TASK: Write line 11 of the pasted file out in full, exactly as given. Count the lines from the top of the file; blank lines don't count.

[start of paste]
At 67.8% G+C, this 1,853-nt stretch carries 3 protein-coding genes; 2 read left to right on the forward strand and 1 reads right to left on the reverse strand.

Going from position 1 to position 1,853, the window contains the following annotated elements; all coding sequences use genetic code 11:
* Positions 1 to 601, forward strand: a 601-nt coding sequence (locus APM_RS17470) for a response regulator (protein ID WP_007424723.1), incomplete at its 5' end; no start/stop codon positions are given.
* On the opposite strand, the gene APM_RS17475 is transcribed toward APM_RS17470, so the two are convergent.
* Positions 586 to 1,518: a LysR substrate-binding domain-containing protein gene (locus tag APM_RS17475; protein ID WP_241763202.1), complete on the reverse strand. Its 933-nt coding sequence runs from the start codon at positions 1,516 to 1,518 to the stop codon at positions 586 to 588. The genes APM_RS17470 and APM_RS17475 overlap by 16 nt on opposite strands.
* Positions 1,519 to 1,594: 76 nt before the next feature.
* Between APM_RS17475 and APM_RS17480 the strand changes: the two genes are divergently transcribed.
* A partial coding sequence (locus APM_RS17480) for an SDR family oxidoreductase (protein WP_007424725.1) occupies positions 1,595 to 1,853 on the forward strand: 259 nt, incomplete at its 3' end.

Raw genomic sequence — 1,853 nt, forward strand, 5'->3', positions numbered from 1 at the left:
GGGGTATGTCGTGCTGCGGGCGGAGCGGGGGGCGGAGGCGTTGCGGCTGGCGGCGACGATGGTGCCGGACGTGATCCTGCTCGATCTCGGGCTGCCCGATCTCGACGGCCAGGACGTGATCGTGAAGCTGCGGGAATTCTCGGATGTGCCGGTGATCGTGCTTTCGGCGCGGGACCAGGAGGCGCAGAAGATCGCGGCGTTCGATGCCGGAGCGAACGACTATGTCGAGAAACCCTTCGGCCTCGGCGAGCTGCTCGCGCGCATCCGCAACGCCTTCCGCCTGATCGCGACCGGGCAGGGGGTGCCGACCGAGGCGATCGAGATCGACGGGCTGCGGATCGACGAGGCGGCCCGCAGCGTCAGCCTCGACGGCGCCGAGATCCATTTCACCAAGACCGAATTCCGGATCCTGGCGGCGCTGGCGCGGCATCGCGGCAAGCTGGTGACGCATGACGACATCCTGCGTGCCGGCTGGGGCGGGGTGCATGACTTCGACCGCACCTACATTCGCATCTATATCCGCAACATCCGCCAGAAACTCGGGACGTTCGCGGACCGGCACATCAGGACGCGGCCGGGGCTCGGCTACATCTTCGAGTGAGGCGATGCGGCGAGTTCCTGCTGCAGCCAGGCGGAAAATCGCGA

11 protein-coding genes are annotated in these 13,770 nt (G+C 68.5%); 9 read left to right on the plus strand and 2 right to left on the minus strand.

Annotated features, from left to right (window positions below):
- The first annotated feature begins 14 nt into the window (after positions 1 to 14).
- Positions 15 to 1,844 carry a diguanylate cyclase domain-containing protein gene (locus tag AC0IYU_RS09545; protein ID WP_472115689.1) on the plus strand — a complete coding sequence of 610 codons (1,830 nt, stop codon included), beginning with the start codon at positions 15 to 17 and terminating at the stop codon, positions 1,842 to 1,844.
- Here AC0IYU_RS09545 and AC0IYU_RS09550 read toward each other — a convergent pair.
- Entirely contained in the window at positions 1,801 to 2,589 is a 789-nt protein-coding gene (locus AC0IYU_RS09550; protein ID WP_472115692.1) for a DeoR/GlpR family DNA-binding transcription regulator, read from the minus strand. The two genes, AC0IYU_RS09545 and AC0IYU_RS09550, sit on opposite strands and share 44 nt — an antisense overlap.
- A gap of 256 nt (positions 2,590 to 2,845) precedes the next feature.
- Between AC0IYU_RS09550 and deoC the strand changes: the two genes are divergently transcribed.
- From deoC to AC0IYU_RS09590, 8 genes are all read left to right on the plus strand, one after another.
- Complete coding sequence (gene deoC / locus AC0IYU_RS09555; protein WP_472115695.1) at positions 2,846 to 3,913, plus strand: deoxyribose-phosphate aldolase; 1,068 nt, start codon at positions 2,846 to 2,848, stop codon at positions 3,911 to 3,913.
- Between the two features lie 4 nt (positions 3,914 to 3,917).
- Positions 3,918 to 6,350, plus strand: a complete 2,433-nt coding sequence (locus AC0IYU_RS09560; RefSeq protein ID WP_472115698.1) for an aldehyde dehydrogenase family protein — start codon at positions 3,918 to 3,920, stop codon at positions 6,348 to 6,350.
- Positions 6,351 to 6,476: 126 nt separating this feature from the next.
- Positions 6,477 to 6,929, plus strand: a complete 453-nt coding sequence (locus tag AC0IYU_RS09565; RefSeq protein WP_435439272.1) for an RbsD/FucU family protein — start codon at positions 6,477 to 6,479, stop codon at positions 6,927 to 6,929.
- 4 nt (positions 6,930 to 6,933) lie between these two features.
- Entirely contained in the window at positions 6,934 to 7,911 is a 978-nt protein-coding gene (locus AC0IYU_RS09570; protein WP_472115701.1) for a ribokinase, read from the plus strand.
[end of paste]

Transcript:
11 protein-coding genes are annotated in these 13,770 nt (G+C 68.5%); 9 read left to right on the plus strand and 2 right to left on the minus strand.